Dog walkers should keep pets on a lead, and people should not feed the birds.
That is the advice to anyone visiting Bingham’s Pond in the West End.
Bird flu has been detected and warning signs have gone up around the perimeter of the beauty spot.
It’s not known if wildlife fatalities have been recorded at the site, but birds have died at other locations.
The warning signs say: “Bird flu has been detected in this park. Don’t risk spreading it.
“Keep dogs on leads. Do not feed wild birds as this could lead to mass gatherings of the birds.
“Do not pick up or touch dead or sick wild birds.”
The signs say bird flu can be passed on to other animals including humans and dogs.
Around 20 swans died at Hogganfield Loch on the outskirts of the city in November as a result of suspected avian flu.
Since 24 November, there have also been wildfowl deaths at Richmond Park (south of the Clyde near Glasgow Green) where geese and heron have died and at Auchinlea.
Two swans died ay Knightswood Park earlier this month as a result of suspected bird flu.
Keep dogs on leads. Do not feed wild birds as this could lead to mass gatherings of the birds.
Glasgow City Council
In a council staff memo, Allison Greig, Senior Countryside Ranger, said of the bird deaths at Hogganfield: "It has been a very upsetting situation, for both Countryside Ranger staff, who have entered this profession because of their love for nature and wildlife, and also for the public to see the predated bodies of majestic mute swans.
“It's quite honestly been gruesome at times and overwhelming.
"Our team is working hard to provide factual, yet compassionate, information to the public as we patrol the parks daily.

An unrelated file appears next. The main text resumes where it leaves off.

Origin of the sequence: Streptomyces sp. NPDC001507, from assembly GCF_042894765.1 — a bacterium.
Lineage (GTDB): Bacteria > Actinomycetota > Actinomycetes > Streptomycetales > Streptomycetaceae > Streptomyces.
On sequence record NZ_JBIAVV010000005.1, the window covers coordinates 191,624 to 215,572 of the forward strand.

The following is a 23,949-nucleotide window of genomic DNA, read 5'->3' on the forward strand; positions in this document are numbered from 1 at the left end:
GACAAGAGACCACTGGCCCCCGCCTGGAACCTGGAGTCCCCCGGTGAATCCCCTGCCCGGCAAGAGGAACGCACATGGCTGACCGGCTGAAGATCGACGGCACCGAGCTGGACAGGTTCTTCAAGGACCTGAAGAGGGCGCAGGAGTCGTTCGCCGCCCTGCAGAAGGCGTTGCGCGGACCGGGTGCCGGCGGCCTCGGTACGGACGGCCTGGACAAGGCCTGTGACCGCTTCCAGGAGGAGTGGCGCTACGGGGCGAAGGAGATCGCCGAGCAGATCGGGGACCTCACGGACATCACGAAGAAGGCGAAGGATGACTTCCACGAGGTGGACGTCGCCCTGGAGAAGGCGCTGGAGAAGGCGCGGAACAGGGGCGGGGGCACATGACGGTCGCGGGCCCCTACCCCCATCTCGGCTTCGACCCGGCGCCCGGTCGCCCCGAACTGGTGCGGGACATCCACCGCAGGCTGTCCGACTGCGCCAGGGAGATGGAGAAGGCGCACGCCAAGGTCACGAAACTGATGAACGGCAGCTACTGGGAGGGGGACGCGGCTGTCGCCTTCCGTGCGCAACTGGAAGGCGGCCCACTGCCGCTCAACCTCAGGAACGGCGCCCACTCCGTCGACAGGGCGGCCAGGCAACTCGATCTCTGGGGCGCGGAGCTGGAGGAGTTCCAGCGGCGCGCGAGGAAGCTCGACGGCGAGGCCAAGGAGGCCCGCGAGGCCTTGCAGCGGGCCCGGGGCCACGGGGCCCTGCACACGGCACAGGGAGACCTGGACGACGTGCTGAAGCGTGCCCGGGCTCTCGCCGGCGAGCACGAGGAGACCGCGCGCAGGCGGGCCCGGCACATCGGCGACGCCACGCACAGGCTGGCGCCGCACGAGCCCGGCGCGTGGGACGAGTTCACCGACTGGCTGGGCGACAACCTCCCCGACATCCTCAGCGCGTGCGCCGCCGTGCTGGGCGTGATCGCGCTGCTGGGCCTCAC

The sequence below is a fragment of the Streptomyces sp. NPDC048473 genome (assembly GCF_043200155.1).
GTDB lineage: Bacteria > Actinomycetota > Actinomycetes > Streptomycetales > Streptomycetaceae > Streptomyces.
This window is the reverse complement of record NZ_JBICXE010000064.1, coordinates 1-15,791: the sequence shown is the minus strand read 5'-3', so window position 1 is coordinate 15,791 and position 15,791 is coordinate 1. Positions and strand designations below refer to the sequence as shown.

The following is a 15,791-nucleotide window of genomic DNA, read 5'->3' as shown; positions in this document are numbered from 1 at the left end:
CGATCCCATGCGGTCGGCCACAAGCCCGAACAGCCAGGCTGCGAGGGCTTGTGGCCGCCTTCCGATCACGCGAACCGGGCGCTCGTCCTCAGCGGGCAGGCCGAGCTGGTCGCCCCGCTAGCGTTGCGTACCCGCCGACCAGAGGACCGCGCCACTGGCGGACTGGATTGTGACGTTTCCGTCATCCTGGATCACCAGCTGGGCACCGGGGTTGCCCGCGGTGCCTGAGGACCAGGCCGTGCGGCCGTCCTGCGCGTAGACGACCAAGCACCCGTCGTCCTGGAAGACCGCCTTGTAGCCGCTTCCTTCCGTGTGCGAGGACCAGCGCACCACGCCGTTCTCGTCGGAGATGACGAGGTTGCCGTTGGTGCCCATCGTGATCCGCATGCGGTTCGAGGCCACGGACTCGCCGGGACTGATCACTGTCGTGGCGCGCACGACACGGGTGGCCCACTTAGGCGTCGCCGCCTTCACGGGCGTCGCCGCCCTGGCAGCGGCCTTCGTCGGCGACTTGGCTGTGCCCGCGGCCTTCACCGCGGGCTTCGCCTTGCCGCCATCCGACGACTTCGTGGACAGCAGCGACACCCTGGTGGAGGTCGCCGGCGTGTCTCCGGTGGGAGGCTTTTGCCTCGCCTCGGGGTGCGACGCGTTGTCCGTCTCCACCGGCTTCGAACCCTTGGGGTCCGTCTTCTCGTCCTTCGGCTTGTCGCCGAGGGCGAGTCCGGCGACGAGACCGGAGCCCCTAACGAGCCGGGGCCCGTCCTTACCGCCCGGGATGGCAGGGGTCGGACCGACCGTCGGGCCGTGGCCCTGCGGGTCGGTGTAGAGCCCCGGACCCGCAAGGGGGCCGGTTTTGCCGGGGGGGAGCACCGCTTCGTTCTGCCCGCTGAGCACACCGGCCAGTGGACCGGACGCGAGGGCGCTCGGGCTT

UPDATE January 5, 2023: Glasgow City Council confirmed that a cormorant was found dead at Bingham’s Pond on December 24. The body was removed on the same day and no further cases have been identified at Bingham’s since then, according to a spokesman.
“This is a very important task to reassure regular park users about their own health risk from catching it, which is low, and that of their pets.
“Many of the public know the swans individually and the loss of so many in such a short period of time has created a stark change in the loch's appearance."
Avian Influenza is a virus that mainly affects birds, though potentially can spread to any warm-blooded animals with a backbone, according to the council’s website.
It is an airborne disease which mainly affects migratory birds, especially water birds, and they can carry the virus along their migration routes.
A council spokesman was unable to confirm with the ranger team whether any birds had died at the pond.
However, he said: “We are very concerned about the spread of avian flu within Glasgow.
“It is likely that any outbreak of the virus at any park will have a significant impact on its bird population.
“Limiting the spread of the virus in any affected park is crucial and we are working with our contractor to have the dead animals removed as quickly as possible.
“The public also has an important role in helping to prevent the transfer of the virus and they should follow the advice that will be displayed around any affected park
“We ask that dogs are kept on leads close to areas where infection is suspected and that people do not feed the birds as this encourages the birds to congregate.
“People are also asked not to touch a dead or sick bird, including any feathers, and should also avoid ground covered with wild bird droppings.
“If anyone sees a dead or sick bird in public places across the city, they should report this to our environmental health team through our website or by calling 0141 287 1059. People can also report on-line at the DEFRA website.”